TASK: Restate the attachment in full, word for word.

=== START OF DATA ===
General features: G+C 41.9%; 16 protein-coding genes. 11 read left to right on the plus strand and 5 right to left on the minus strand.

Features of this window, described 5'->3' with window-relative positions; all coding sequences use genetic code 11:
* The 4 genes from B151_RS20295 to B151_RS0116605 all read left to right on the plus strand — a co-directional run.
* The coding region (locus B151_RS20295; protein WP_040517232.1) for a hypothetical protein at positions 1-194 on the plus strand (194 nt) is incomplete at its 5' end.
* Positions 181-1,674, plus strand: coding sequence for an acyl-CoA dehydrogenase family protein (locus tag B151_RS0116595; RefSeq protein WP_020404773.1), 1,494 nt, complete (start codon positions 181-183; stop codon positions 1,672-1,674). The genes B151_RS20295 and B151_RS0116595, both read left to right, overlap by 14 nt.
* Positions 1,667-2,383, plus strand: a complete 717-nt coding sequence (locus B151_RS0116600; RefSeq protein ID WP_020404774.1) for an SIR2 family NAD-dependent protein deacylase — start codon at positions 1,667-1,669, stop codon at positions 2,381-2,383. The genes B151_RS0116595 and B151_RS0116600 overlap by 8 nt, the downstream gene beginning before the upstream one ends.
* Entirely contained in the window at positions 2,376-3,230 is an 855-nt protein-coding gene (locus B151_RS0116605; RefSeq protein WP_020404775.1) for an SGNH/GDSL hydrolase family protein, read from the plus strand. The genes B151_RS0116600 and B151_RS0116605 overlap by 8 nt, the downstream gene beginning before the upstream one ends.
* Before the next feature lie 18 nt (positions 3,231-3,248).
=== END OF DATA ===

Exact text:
General features: G+C 41.9%; 16 protein-coding genes. 11 read left to right on the plus strand and 5 right to left on the minus strand.

Features of this window, described 5'->3' with window-relative positions; all coding sequences use genetic code 11:
* The 4 genes from B151_RS20295 to B151_RS0116605 all read left to right on the plus strand — a co-directional run.
* The coding region (locus B151_RS20295; protein WP_040517232.1) for a hypothetical protein at positions 1-194 on the plus strand (194 nt) is incomplete at its 5' end.
* Positions 181-1,674, plus strand: coding sequence for an acyl-CoA dehydrogenase family protein (locus tag B151_RS0116595; RefSeq protein WP_020404773.1), 1,494 nt, complete (start codon positions 181-183; stop codon positions 1,672-1,674). The genes B151_RS20295 and B151_RS0116595, both read left to right, overlap by 14 nt.
* Positions 1,667-2,383, plus strand: a complete 717-nt coding sequence (locus B151_RS0116600; RefSeq protein ID WP_020404774.1) for an SIR2 family NAD-dependent protein deacylase — start codon at positions 1,667-1,669, stop codon at positions 2,381-2,383. The genes B151_RS0116595 and B151_RS0116600 overlap by 8 nt, the downstream gene beginning before the upstream one ends.
* Entirely contained in the window at positions 2,376-3,230 is an 855-nt protein-coding gene (locus B151_RS0116605; RefSeq protein WP_020404775.1) for an SGNH/GDSL hydrolase family protein, read from the plus strand. The genes B151_RS0116600 and B151_RS0116605 overlap by 8 nt, the downstream gene beginning before the upstream one ends.
* Before the next feature lie 18 nt (positions 3,231-3,248).